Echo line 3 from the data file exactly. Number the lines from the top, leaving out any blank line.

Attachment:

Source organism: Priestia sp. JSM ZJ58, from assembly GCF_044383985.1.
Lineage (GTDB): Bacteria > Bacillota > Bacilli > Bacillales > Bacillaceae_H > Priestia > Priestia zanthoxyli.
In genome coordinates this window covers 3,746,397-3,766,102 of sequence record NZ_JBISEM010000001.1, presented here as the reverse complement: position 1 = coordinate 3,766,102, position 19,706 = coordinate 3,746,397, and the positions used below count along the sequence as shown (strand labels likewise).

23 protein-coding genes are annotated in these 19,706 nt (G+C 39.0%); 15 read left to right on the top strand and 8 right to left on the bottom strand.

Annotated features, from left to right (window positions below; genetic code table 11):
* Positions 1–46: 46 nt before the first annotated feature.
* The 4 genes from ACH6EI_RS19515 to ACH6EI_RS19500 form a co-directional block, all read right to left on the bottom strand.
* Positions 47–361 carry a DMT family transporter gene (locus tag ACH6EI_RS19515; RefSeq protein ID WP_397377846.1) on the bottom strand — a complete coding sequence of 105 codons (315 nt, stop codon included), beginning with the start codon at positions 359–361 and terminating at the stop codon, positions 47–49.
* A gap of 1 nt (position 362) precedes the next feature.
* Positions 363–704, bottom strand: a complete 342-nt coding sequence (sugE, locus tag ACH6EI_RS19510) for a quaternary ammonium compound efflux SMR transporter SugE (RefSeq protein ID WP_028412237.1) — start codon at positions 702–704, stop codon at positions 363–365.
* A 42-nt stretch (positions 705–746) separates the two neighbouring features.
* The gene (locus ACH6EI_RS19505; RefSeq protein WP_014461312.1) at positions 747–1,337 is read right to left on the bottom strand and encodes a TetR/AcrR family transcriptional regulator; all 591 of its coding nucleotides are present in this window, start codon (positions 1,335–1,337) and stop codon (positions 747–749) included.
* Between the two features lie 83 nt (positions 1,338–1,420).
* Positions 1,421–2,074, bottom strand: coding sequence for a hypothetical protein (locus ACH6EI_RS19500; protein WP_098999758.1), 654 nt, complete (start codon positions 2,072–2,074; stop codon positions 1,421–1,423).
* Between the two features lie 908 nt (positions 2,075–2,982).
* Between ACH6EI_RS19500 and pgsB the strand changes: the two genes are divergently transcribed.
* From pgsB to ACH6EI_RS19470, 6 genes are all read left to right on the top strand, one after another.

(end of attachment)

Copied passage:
In genome coordinates this window covers 3,746,397-3,766,102 of sequence record NZ_JBISEM010000001.1, presented here as the reverse complement: position 1 = coordinate 3,766,102, position 19,706 = coordinate 3,746,397, and the positions used below count along the sequence as shown (strand labels likewise).